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Managing knowledge in family practices takes more than technology

The field of knowledge management has bloomed largely because technologies that were supposed to harness information and make it easily available have failed to live up to expectations. The principles of knowledge management—finding, sharing, and developing knowledge—can offer medical practices a way to improve care processes and outcomes when they synthesize and integrate the information they collect.

A. John Orzano, M.D., M.P.H., of the Robert Wood Johnson Medical School, and fellow researchers looked at 18 Midwestern family medical practices to determine if they use knowledge management principles and how the principles affect rates of preventive care services. The researchers pinpointed four practices based on their prevention service rates and innovation culture, and labeled them high performing I and II and low performing I and II. Higher performing practices tend to have manuals to assist staff members in locating health information, cultivate relationships that permit staff members to work well together, and foster dialogue that creates knowledge.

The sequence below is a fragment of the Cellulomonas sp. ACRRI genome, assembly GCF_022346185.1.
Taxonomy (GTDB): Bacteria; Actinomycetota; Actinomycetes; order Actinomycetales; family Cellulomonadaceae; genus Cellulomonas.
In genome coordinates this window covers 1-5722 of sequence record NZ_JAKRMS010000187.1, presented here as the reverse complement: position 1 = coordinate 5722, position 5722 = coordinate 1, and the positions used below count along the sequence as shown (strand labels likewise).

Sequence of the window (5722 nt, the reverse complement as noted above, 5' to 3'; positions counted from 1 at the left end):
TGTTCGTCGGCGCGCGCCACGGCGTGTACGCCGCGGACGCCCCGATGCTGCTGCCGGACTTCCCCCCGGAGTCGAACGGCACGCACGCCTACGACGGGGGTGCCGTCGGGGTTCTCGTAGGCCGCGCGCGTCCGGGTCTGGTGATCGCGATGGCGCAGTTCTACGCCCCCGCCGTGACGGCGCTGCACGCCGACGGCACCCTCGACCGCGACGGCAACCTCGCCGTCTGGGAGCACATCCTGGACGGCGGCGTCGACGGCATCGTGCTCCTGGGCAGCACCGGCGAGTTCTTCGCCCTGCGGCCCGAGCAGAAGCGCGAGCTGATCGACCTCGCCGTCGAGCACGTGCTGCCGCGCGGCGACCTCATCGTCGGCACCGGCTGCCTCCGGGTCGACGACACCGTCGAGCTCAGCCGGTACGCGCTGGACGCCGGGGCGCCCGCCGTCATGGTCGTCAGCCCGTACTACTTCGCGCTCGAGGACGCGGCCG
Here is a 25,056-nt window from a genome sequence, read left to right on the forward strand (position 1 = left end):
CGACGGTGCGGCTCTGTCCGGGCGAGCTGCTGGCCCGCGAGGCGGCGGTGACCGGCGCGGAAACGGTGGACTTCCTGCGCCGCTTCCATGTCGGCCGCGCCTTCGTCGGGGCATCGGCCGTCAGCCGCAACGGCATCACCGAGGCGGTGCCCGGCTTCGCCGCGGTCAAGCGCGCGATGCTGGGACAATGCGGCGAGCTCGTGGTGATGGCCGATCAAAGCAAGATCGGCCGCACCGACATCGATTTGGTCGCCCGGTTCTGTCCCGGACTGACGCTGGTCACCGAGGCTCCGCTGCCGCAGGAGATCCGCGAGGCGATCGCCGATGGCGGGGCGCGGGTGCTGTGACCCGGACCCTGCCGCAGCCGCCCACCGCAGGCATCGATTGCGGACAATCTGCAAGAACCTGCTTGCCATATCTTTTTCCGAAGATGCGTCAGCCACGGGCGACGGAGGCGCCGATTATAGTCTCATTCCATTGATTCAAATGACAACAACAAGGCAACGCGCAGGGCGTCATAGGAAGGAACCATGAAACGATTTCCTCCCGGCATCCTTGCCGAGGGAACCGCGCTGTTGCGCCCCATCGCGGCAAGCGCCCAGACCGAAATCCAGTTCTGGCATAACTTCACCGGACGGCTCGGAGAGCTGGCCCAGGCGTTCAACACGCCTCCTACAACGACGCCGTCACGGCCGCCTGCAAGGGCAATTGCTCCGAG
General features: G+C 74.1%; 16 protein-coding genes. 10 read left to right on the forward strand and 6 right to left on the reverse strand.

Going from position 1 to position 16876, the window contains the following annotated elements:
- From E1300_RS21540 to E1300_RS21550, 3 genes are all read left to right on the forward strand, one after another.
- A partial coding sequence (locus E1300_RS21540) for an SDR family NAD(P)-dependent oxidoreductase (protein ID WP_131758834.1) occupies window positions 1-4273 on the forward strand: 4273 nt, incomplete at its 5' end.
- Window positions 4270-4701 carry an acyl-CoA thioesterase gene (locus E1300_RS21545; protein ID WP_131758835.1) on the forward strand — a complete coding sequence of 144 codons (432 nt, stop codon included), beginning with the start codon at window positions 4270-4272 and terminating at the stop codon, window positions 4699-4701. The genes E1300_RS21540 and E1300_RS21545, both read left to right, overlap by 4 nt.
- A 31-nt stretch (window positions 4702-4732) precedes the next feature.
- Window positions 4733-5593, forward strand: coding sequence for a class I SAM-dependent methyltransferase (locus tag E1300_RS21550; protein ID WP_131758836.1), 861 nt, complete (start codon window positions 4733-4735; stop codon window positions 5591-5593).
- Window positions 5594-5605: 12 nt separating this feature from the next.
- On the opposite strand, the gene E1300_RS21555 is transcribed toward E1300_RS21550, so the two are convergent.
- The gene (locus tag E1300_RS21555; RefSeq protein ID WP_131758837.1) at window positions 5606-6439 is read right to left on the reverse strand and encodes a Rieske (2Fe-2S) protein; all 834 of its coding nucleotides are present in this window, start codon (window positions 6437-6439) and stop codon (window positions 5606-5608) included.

Though researchers found examples of knowledge management in every practice, differences between high- and low-performing practices were attributable more to motivation and compensation incentives than available resources, such as electronic medical records. However, they suggest that electronic medical records can be tailored to track and improve outcomes to boost the benefits of knowledge management. This study was funded in part by the Agency for Healthcare Research and Quality (HS14018 and HS08776).

See "Family medical practice performance and knowledge management," by Dr. Orzano, Clare R. McInerney, Ph.D., Alfred F. Tallia, M.D., M.P.H., and others in the January-March 2008 Health Care Management Review 33(1), pp. 21-28.

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